With a new Miles Davis biopic in our midst, Don Cheadle's own Miles Ahead examines one part of Davis' illustrious and controversial career, which inspired a long-measure of genres from bebop to hip-hop.
Tuesday on the Tonight Show with Jimmy Fallon saw Don Cheadle in rare form--that is, as a high school drama nerd. The Golden Globe-winning actor stopped by the show to promote his upcoming film as Miles Davis in the biopic Miles Ahead and premiered a special clip from the movie.
July 30, 1969 was a pivitol year in the history of Jazz. Until that point, unlike rock ' n' roll, jazz was slowly, if not begrudgingly submitting to the revolution of new sound. A younger generational was coming into their own and they had a different, brasher, more funky sound in their minds. Trumpet legend Miles Davis was of the previous generation, the hard boppers. Born in 1926, Davis was getting older but he was still Miles Davis and the sounds that funk/rocker Sly Stone, among others, was creating with his band Sly and the Family Stone signaled the future for Davis. The "King of Cool" was about to go electric.
In keeping with the Oscars' "All White" scandal, Don Cheadle reveals that getting his Miles Davis biopic about the jazz trumpeting legend, entitled Miles Ahead, off the ground would have been an impossible feat had his co-star not been Caucasian. Casting Ewan McGregor as a fictitious Rolling Stone journalist, then, was a "financial imperative."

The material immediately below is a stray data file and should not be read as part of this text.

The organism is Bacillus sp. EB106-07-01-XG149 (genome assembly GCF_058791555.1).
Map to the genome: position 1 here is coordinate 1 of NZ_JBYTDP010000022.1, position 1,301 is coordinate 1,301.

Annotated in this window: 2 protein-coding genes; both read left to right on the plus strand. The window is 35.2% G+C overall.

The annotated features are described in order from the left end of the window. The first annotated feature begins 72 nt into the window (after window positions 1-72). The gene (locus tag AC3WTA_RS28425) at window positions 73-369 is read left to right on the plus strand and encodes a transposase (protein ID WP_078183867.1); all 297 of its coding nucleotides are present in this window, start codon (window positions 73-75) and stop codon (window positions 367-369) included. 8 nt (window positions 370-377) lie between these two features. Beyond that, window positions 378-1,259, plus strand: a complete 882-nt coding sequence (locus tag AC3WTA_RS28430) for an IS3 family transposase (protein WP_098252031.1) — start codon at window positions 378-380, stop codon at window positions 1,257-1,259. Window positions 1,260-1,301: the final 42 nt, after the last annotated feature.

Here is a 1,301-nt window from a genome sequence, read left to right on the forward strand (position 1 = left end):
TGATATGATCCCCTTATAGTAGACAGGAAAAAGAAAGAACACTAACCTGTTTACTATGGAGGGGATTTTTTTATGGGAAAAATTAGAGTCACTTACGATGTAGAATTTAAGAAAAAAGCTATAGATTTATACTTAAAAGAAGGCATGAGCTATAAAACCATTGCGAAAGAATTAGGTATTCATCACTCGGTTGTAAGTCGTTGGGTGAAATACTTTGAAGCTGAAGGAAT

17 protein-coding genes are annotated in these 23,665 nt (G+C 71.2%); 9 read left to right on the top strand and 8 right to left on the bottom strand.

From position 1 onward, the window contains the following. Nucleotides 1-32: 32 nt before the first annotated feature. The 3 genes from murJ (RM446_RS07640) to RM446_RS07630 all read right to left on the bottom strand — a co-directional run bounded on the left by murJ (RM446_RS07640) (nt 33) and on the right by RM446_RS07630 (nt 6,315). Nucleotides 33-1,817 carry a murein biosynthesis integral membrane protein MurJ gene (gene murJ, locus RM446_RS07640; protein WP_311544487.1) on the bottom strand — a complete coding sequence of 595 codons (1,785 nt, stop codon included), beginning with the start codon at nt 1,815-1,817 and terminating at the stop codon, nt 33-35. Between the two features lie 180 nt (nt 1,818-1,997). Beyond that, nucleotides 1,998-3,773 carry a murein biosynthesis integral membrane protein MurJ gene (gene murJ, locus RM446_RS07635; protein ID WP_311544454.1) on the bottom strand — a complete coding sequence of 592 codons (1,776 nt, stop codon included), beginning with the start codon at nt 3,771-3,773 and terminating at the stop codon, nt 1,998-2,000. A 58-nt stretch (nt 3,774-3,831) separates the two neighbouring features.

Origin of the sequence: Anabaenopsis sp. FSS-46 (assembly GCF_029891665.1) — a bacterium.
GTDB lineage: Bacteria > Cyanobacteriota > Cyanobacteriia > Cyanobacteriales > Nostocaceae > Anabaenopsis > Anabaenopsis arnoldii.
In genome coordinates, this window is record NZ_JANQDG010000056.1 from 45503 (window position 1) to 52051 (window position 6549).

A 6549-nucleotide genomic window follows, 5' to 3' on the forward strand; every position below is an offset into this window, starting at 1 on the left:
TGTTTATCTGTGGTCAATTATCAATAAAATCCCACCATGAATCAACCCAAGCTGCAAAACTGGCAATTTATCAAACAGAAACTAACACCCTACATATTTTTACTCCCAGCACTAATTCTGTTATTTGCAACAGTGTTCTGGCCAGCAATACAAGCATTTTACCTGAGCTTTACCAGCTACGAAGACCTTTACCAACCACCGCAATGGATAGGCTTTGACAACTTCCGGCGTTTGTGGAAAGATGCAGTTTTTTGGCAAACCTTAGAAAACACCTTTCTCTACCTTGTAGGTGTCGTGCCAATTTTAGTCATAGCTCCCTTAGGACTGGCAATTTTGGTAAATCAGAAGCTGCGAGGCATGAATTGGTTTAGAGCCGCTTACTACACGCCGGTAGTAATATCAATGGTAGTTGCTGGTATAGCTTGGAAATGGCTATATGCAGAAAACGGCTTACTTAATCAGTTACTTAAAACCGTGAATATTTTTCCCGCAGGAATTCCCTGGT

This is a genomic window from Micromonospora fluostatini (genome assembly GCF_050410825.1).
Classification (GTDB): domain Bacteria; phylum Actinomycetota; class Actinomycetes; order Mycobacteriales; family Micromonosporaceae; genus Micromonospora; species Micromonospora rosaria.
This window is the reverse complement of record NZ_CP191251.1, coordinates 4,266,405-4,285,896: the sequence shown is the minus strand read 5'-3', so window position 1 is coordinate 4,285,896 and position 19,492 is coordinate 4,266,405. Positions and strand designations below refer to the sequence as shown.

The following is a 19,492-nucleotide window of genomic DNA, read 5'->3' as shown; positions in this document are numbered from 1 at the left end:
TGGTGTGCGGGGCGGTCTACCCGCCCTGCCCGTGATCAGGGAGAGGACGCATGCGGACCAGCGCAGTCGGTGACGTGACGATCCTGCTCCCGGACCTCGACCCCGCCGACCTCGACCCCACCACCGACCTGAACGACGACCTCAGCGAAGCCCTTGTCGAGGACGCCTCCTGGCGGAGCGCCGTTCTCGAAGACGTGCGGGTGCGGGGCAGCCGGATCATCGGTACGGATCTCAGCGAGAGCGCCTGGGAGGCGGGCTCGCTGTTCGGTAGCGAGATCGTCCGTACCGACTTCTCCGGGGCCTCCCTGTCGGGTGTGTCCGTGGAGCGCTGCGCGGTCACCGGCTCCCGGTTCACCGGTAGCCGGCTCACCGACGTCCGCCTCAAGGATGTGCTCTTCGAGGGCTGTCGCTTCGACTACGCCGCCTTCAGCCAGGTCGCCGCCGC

It was announced last year that Don Cheadle would direct, star and co-write the upcoming Miles Davis biopic, "Miles Ahead," a tumultuous undertaking of the late-trumpeter's comeback story. Now, Sony Pictures Classics has released the first trailer from the upcoming film and the production seems to take on a reckless point-of-view of the iconic jazz musician.
Earlier this year it was reported that Don Cheadle would be writing, directing, producing and acting in a biopic about Miles Davis entitled 'Miles Ahead.' Now, the first clips from the movie have surfaced and it has many anticipating its premiere in 2016.
An untimely oversight for Sony Pictures Classics has surfaced. Sony, who recently acquired the rights to the Don Cheadle film Miles Ahead, labeled the iconic trumpeter Miles Davis as a "singer," making it seem as though the label has no idea who the archetype jazz trumpeter actually was.
Regarded as the "greatest jazz album of all time," which "shaped 50 years of music" and is considerably a jazz album even for the non-jazz fan, Miles Davis' 'Kind of Blue' will hardly fall into obscurity. So, why is it that a listing on eBay prices a signed copy of Kind of Blue at $35,000? And also, what makes any material worth all that coin?